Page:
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October 10, 1986

Primary Cytomegalovirus Infection in PregnancyIncidence, Transmission to Fetus, and Clinical Outcome

Author Affiliations

From the Departments of Pediatrics (Drs Stagno, Pass, Britt, and Alford) and Obstetrics and Gynecology (Drs Henderson, Walton, Veren, and Page) and the Comprehensive Cancer Center (Ms Cloud), University of Alabama at Birmingham.

JAMA. 1986;256(14):1904-1908. doi:10.1001/jama.1986.03380140074025

We studied 16 218 pregnant women from two income groups to determine the incidence of primary cytomegalovirus (CMV) infection and its consequences for the offspring. In the high-income group, 64.5% of the women were seronegative for CMV and 1.6% had primary CMV infection. In the low-income group, only 23.4% of the women were seronegative for CMV, but 3.7% experienced a primary infection. The rate of transmission in utero was similar in the two groups (39% and 31%). Congenital infections were more frequent in the low-income group; however, primary CMV accounted for 25% of the congenital infections in this group, in contrast to 63% of the high-income cases. Infections acquired early and late in gestation had similar rates of transmission in utero, but three infants (8%) with symptomatic congenital infection and five infants (13.5%) who have developed significant handicaps were exposed in the first half of pregnancy. Primary CMV infection during pregnancy poses a 30% to 40% risk of intrauterine transmission and adverse outcome is more likely when infection occurs within the first half of gestation.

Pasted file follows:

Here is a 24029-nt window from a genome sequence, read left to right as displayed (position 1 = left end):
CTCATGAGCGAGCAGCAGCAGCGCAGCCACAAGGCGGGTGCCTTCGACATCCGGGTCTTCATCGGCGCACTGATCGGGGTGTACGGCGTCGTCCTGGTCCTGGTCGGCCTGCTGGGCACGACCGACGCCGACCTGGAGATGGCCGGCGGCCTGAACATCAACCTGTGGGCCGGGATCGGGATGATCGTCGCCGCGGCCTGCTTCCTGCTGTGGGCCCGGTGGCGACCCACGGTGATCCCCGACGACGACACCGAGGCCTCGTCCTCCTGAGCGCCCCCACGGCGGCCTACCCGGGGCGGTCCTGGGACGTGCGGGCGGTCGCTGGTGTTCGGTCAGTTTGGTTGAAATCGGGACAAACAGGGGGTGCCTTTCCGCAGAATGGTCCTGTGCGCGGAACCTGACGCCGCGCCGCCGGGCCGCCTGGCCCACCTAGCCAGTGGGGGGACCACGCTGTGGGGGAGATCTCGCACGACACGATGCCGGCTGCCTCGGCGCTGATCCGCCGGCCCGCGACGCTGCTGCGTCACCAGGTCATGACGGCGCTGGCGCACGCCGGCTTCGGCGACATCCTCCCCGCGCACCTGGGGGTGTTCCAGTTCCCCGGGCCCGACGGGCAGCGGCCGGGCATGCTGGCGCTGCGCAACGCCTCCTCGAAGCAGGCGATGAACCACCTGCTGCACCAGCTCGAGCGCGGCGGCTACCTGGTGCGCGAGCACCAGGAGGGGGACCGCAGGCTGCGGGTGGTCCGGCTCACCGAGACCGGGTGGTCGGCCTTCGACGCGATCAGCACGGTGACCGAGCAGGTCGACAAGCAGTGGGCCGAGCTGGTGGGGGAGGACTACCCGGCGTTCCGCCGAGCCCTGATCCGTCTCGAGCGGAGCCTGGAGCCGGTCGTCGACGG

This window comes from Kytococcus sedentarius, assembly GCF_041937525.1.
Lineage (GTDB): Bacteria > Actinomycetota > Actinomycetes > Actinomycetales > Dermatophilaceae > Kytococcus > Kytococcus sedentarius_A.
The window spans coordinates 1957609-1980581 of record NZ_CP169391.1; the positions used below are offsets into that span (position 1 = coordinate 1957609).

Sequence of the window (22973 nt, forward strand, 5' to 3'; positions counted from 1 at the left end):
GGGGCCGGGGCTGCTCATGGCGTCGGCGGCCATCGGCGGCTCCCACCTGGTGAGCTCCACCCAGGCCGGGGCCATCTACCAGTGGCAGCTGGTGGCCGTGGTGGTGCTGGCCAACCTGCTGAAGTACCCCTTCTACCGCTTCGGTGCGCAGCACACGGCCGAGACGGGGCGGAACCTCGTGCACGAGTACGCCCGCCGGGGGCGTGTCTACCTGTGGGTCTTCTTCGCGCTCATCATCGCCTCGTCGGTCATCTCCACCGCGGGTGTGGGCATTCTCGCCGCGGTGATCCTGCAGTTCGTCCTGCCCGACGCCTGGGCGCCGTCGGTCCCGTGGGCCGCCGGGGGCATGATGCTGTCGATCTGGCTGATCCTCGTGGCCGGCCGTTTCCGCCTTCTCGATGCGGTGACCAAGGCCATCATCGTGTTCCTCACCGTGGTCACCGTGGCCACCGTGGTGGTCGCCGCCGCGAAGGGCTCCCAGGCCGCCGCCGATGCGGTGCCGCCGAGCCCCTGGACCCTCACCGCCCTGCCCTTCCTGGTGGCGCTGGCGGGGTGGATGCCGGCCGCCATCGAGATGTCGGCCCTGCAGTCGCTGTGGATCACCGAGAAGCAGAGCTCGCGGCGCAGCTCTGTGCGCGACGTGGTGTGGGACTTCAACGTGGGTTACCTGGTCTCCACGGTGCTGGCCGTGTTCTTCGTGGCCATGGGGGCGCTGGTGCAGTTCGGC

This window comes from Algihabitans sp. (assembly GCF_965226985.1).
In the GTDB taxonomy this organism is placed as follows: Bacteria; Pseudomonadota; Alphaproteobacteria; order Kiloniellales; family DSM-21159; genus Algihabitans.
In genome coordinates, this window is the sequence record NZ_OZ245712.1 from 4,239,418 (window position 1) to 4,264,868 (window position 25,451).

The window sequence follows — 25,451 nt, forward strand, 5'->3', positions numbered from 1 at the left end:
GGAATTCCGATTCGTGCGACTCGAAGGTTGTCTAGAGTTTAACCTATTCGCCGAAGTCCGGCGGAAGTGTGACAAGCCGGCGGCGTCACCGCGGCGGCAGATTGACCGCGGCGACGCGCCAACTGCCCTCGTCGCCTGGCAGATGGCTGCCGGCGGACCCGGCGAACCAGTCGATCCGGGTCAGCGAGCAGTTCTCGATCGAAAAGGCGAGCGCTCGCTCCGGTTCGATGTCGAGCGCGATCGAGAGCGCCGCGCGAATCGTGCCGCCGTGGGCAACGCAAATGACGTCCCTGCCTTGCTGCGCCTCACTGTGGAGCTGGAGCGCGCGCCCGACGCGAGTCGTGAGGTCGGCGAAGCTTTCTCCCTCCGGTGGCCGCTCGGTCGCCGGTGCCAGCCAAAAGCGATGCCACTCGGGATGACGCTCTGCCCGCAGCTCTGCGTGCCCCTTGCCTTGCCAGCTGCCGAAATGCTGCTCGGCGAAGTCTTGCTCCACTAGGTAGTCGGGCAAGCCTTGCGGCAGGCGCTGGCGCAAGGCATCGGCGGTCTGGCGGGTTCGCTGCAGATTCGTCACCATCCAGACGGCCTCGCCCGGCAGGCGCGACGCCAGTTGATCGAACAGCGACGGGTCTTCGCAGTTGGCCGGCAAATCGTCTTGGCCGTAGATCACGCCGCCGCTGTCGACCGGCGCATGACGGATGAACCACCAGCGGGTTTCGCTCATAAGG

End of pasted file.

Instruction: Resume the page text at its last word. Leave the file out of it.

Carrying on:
(JAMA 1986;256:1904-1908)